Researchers identify antibiotic protein that defends the intestine against microbial invaders
DALLAS — Aug. 25, 2006 — Researchers at UT Southwestern Medical Center have identified a protein that is made in the intestinal lining and targets microbial invaders, offering novel insights into how the intestine fends off pathogens and maintains friendly relations with symbiotic microbes.
The study, published today in the journal Science, might lead to new medications aimed at helping patients with inflammatory bowel disease. The findings might also aid in understanding the effectiveness of probiotics — mixtures of beneficial bacteria that are added to food products — in boosting the immune system, said Dr. Lora Hooper, assistant professor of immunology and the paper's senior author.
Scientists have known for decades that microbial cells in the human gut outnumber the body's own cells by about 10 to 1. Humans offer a safe haven to these microbes because they help us to break down food that we can't digest by ourselves. But it hasn't been clear how we keep these microscopic gut dwellers from invading our tissues and causing infections.
To help answer this question, Dr. Hooper's research team used mice raised inside sterile plastic bubbles. Because they are never in contact with the outer, microbe-filled world, these mice do not have the bacteria that normally colonize the gut. By exposing these "germ-free" mice to different types of gut bacteria, the researchers were able to observe how the epithelial cells lining the intestine react to microbial invaders.
"We found that when the gut lining comes into contact with bacteria, it produces a protein that binds to sugars that are part of the bacterial outer surfaces," Dr. Hooper said. "Once bound, these proteins quickly destroy their bacterial targets. They're killer proteins with a sweet tooth."
The protein, called RegIIIgamma in mice and HIP/PAP in humans, belongs to a protein class called lectins, which bind to sugar molecules. These particular lectins' seek-and-destroy mission may help to create an "electric fence" that shields the intestinal surface from invading bacteria, Dr. Hooper said.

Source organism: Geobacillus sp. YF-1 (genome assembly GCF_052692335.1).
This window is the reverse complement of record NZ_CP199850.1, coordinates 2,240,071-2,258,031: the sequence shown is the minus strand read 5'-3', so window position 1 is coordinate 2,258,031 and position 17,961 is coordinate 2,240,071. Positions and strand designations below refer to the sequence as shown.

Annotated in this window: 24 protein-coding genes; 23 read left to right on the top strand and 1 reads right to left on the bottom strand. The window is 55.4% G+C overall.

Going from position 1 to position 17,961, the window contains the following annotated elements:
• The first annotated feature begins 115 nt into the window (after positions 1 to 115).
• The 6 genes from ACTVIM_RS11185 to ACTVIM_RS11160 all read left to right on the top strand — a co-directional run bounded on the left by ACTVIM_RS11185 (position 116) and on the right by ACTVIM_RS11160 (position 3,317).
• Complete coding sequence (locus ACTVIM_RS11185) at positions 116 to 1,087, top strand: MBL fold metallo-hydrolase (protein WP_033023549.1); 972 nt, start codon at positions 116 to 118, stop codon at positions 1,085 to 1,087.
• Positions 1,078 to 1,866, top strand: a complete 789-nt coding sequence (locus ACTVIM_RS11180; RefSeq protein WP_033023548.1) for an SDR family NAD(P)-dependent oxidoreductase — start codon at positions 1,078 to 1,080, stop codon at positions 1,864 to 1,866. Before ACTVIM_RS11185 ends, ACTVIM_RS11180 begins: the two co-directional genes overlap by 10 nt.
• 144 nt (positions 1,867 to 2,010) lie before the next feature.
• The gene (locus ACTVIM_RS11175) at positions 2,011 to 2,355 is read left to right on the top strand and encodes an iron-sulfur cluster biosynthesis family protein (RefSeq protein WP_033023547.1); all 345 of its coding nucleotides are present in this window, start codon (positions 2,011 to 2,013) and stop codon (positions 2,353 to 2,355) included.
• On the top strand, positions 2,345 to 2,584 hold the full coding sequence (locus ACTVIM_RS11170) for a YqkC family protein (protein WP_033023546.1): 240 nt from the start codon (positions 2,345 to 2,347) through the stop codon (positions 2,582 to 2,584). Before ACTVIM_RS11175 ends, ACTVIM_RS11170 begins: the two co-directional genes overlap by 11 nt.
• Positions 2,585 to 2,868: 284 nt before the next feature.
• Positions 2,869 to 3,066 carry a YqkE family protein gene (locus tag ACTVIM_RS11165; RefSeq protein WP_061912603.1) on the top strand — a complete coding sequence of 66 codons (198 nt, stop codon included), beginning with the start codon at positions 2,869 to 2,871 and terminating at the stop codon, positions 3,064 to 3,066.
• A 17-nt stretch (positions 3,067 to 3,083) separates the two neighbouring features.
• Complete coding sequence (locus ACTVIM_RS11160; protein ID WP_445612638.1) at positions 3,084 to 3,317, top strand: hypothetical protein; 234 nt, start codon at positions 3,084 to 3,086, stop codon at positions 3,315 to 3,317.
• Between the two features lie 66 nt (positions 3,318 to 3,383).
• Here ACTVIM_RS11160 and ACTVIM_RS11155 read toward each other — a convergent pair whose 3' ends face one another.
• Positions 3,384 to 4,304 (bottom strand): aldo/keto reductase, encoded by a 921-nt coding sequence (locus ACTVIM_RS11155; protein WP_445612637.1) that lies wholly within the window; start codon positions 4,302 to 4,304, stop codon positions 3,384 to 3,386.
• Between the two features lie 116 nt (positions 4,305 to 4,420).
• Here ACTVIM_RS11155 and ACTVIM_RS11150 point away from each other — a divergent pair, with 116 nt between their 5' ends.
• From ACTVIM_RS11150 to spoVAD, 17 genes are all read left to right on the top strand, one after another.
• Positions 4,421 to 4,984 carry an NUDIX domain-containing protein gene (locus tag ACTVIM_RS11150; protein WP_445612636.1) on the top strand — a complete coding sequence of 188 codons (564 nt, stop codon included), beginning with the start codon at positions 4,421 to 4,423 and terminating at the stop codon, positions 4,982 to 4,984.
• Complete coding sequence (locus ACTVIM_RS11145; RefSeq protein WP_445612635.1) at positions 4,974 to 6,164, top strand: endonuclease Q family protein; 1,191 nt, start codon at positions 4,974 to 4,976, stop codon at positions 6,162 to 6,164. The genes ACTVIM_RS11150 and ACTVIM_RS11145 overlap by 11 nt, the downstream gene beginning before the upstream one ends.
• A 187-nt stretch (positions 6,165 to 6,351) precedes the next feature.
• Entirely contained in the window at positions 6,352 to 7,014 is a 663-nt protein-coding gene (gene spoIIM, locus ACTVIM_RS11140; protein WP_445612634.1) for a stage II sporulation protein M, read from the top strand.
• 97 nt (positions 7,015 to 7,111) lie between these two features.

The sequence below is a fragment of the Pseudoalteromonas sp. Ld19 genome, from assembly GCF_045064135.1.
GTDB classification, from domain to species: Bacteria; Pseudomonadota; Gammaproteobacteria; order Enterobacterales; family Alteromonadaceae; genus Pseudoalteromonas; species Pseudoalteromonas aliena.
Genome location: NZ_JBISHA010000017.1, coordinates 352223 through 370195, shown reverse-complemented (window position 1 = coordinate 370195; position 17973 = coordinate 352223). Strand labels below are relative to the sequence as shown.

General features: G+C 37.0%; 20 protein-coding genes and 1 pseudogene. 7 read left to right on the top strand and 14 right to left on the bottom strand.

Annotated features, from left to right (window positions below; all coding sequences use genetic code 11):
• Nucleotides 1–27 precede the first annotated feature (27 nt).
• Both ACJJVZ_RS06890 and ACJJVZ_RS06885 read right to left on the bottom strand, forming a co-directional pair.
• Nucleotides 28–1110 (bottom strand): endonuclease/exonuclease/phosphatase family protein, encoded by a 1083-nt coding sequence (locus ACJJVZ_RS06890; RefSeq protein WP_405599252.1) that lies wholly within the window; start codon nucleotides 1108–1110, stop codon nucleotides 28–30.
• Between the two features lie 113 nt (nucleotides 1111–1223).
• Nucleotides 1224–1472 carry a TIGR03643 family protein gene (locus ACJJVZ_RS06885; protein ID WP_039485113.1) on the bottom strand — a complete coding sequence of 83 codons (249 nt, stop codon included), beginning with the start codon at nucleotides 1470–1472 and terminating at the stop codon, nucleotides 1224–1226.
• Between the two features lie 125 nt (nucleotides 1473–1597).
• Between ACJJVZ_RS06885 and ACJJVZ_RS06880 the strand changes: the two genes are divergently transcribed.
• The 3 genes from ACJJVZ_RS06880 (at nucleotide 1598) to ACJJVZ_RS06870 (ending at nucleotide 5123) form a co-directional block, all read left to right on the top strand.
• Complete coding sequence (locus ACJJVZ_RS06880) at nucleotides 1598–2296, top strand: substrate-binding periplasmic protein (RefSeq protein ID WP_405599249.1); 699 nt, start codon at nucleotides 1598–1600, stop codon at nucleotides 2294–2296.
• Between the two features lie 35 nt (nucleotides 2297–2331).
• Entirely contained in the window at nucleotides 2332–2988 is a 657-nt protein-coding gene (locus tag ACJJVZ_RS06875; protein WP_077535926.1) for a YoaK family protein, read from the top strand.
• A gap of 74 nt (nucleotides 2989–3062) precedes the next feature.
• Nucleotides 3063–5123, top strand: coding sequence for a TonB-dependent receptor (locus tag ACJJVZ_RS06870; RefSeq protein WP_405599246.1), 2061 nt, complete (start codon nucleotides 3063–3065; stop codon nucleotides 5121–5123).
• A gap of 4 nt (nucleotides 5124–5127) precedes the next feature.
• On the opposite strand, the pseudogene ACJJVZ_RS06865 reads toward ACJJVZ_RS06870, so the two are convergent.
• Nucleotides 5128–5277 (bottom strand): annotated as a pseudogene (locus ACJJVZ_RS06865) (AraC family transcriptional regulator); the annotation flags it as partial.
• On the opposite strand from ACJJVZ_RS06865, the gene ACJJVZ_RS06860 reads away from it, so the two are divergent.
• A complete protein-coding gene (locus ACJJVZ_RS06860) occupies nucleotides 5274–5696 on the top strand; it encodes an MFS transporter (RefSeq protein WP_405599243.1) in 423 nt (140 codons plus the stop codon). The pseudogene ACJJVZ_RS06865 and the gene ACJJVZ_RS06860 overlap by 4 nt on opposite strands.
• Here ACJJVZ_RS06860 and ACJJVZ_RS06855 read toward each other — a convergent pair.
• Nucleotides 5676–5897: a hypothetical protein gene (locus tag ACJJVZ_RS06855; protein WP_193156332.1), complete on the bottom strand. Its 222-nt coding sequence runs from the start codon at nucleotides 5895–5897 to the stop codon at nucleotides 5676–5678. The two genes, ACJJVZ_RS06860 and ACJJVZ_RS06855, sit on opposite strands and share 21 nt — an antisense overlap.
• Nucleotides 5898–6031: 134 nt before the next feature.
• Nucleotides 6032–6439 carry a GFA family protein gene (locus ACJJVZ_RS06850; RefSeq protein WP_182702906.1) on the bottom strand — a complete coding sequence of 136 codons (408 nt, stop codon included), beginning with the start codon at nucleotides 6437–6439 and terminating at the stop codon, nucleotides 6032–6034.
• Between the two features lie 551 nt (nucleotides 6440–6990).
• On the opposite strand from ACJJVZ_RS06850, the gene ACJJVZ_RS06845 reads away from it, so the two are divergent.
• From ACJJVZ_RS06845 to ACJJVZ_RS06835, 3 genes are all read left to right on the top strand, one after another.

The findings of this study may offer researchers new clues about the causes of inflammatory bowel disease. Most healthy people have a friendly relationship with their gut microbes, but in patients with inflammatory bowel disease this tolerant relationship turns sour and the immune system mounts an attack on the gut's microbial inhabitants that can lead to painful ulcers and bloody diarrhea. What triggers this attack is not clear, but the fact that these patients have elevated HIP/PAP production suggests that they are coping with increased numbers of invading intestinal bacteria.
The study may also help scientists devise more effective treatments for intestinal infections. "We are now working to understand the mechanism by which the intestinal lining senses bacterial threats. What turns this protein antibiotic on?" Dr. Hooper asked. "We want to explore whether this is something we can stimulate artificially to stave off pathogenic infections."
Other contributors to the study, all from UT Southwestern's Center for Immunology, are co-lead authors Heather Cash, a former graduate student; and Cecilia Whitham, research assistant, and Cassie Behrendt, research associate.
The research was supported by grants from the National Institutes of Health, the Crohn's and Colitis Foundation of America, and a Burroughs Wellcome Career Award in the Biomedical Sciences.
Media Contact: Toni Heinzl
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